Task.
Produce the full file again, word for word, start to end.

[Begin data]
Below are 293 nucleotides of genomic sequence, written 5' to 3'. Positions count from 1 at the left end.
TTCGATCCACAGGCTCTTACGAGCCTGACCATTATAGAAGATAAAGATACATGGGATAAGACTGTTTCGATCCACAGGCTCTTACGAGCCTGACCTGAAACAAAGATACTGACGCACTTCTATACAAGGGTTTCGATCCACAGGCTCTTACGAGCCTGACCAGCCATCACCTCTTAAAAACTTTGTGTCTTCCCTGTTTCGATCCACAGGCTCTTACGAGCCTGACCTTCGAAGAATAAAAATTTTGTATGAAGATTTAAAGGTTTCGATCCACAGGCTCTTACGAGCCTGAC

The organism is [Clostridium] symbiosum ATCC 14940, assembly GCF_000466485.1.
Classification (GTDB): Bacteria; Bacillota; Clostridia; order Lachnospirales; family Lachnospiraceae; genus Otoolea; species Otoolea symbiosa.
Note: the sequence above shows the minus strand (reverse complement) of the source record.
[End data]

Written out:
Below are 293 nucleotides of genomic sequence, written 5' to 3'. Positions count from 1 at the left end.
TTCGATCCACAGGCTCTTACGAGCCTGACCATTATAGAAGATAAAGATACATGGGATAAGACTGTTTCGATCCACAGGCTCTTACGAGCCTGACCTGAAACAAAGATACTGACGCACTTCTATACAAGGGTTTCGATCCACAGGCTCTTACGAGCCTGACCAGCCATCACCTCTTAAAAACTTTGTGTCTTCCCTGTTTCGATCCACAGGCTCTTACGAGCCTGACCTTCGAAGAATAAAAATTTTGTATGAAGATTTAAAGGTTTCGATCCACAGGCTCTTACGAGCCTGAC

The organism is [Clostridium] symbiosum ATCC 14940, assembly GCF_000466485.1.
Classification (GTDB): Bacteria; Bacillota; Clostridia; order Lachnospirales; family Lachnospiraceae; genus Otoolea; species Otoolea symbiosa.
Note: the sequence above shows the minus strand (reverse complement) of the source record.